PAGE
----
Malbok: The Final 10 Days of Summer Posted by on Aug 16, 2016 in Culture

The beginning of the end for any summer in Korea starts with malbok (말복), the first of the final 10 hot days as defined by Korean tradition and the lunar calendar. And this summer in Korea, which has been a sweltering, record-breaking one, makes malbok that much more special. Across South Korea, that moment will be celebrated in restaurants as millions today eat samgyetang (삼계탕), a Korean specialty that can be best described as a ginseng chicken soup.

Samgyetang has been discussed in much more detail here before. Beyond the medicinal benefits cooked ginseng and chicken are supposed to have, and the re-energizing effects it can give in order to combat the heat, the idea of eating this sort of soup is perhaps rooted in eastern philosophy. The Korean (and Eastern) idea is that one should eat foods that balance the internal (body) and external (weather) elements.

According to this philosophy, there are five elements or phases: wood (목), fire (화), earth (토), metal (금) and water (수). These elements correspond with colors: green, red, yellow, white and black. Samgyetang fits this mold well (if you want to be creative in comparison). However, it is easy to question this balance when you think about the fact that you are eating a steaming bowl of ginseng chicken in, say, 35C (95F) heat. However, the soup may feel like you are neutralizing, or canceling out, the heat; or, simply put, it is a method to ‘fight fire with fire’ (이열 치열), which is the Korean mentality on malbok.

Malbok, and the series of hot days, is not solely a Korean or Eastern invesntion. It is essentially the 40 “dog days of summer” which date back to Egyptian and Greek calendars. Malbok is the last ten days in a set of summer periods, called sambok 삼복, the “Three Submissions”, which add up to 40 days. These are: chobok 초복 (the first 10 hot days), joongbok 중복 (the hottest, lasting for 20 days), and malbok (the fine 10 hot days)–the first two having taken place in mid and late July in 2016.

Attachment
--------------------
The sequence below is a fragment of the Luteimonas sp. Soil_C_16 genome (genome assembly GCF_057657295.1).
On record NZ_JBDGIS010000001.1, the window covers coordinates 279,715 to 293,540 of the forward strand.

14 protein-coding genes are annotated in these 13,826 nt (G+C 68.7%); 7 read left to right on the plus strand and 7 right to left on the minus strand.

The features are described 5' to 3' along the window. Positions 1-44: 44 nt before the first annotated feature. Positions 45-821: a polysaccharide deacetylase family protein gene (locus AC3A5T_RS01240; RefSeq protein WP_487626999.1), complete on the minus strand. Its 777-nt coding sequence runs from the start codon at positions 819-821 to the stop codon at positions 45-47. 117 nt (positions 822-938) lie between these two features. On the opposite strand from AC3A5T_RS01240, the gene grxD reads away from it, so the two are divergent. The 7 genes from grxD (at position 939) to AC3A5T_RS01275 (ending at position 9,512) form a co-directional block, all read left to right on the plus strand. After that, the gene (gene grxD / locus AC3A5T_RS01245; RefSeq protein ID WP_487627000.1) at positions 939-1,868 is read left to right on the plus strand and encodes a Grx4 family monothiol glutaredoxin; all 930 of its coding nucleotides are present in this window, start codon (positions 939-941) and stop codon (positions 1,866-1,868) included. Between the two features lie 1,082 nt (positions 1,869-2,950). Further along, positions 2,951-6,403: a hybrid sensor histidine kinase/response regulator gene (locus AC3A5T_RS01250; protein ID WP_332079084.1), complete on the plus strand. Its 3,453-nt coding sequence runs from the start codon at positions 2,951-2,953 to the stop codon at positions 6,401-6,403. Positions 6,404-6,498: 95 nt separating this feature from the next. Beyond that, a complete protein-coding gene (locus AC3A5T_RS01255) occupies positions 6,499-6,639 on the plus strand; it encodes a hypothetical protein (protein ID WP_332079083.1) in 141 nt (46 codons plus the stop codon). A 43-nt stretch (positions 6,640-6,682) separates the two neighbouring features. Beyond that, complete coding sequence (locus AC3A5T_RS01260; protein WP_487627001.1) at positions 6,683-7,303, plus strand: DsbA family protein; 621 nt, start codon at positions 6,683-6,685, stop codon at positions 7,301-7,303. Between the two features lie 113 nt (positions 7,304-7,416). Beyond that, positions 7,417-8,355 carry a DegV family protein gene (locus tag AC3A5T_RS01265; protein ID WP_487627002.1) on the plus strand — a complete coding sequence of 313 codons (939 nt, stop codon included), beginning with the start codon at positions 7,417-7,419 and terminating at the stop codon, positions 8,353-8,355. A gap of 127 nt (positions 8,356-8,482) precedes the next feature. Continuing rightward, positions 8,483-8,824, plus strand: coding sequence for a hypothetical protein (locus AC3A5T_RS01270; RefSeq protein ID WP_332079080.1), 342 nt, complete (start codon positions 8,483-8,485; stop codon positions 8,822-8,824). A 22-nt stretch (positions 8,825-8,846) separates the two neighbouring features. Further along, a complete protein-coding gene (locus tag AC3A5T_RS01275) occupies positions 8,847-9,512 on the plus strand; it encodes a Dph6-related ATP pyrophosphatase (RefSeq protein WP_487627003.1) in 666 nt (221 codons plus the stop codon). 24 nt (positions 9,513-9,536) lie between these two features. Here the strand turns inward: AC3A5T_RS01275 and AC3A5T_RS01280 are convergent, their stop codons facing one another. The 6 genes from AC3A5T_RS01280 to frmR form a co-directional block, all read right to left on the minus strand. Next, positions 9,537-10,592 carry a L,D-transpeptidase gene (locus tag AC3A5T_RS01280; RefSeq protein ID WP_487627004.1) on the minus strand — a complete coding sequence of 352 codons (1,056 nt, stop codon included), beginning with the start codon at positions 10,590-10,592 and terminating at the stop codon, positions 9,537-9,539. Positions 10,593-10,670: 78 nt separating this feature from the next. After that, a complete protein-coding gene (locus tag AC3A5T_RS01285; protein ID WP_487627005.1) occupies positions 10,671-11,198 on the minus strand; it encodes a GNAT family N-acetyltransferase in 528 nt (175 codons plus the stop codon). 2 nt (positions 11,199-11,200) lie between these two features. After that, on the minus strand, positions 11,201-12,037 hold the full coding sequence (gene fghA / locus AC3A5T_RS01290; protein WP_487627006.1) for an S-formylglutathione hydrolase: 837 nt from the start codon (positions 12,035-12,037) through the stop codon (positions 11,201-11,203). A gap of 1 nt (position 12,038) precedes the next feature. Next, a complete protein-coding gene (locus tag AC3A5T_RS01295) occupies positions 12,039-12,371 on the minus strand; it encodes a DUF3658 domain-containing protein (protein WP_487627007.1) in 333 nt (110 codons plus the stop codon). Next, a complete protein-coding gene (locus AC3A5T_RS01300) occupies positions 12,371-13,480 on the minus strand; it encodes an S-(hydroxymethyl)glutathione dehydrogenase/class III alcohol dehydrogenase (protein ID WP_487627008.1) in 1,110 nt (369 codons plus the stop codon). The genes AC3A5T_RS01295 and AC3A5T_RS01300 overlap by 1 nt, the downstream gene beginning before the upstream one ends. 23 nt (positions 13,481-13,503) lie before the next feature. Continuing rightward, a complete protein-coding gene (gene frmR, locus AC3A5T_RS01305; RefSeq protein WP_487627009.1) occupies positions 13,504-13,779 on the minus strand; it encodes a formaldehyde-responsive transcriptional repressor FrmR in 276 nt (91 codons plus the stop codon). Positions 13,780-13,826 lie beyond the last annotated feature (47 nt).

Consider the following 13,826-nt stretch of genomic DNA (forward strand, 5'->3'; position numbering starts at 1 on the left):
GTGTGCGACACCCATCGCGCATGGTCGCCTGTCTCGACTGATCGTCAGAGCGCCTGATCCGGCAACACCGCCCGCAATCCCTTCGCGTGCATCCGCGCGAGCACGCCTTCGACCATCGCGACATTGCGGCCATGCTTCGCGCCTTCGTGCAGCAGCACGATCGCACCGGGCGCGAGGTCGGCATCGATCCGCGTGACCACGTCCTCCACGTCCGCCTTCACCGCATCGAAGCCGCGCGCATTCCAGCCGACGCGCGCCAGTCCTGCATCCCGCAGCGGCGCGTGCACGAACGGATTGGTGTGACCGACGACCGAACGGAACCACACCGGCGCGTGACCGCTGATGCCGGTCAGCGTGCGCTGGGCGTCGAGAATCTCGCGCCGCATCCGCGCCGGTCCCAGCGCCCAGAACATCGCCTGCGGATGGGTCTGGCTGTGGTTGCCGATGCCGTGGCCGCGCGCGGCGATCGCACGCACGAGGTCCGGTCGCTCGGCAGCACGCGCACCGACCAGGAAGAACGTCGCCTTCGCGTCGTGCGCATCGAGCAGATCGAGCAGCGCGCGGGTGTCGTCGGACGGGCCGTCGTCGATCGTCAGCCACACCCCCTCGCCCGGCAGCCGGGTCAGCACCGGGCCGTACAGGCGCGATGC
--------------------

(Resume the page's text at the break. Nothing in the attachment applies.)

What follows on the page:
Today, millions of Koreans will head to restaurants to eat samgyetang. In the past, some Koreans would head for the hills, called Bokdarim (복달임), to eat. However, now the term bokdarim generally refers to going with friends and family to the mountains or beach or a samgyetang restaurant to cool off on malbok.

Should you have the time, and be brave enough, to take on an important Korean culinary tradition, you can try a recipe here. (It really isn’t that daunting. But the authentic taste is hard to pull off.)

To learn more about this, please check-out the video from Arirang, the Korean International Broadcasting Foundation’s English network, which gives you an insight into these unique days in Korean culture.

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About the Author: Tony Kitchen

Tony is a seasoned traveler who lived in Busan, South Korea from 2008-2012. While living in South Korea, he traveled extensively around Asia. After leaving, he spent 100 days traveling from Russia to Germany and many places in between. Currently, he lives and works in Budapest, Hungary, focusing on South Korean and East Asian business. Tony has an M.A. in International Relations with a specific focus on South Korean-U.S. relations and North Korea.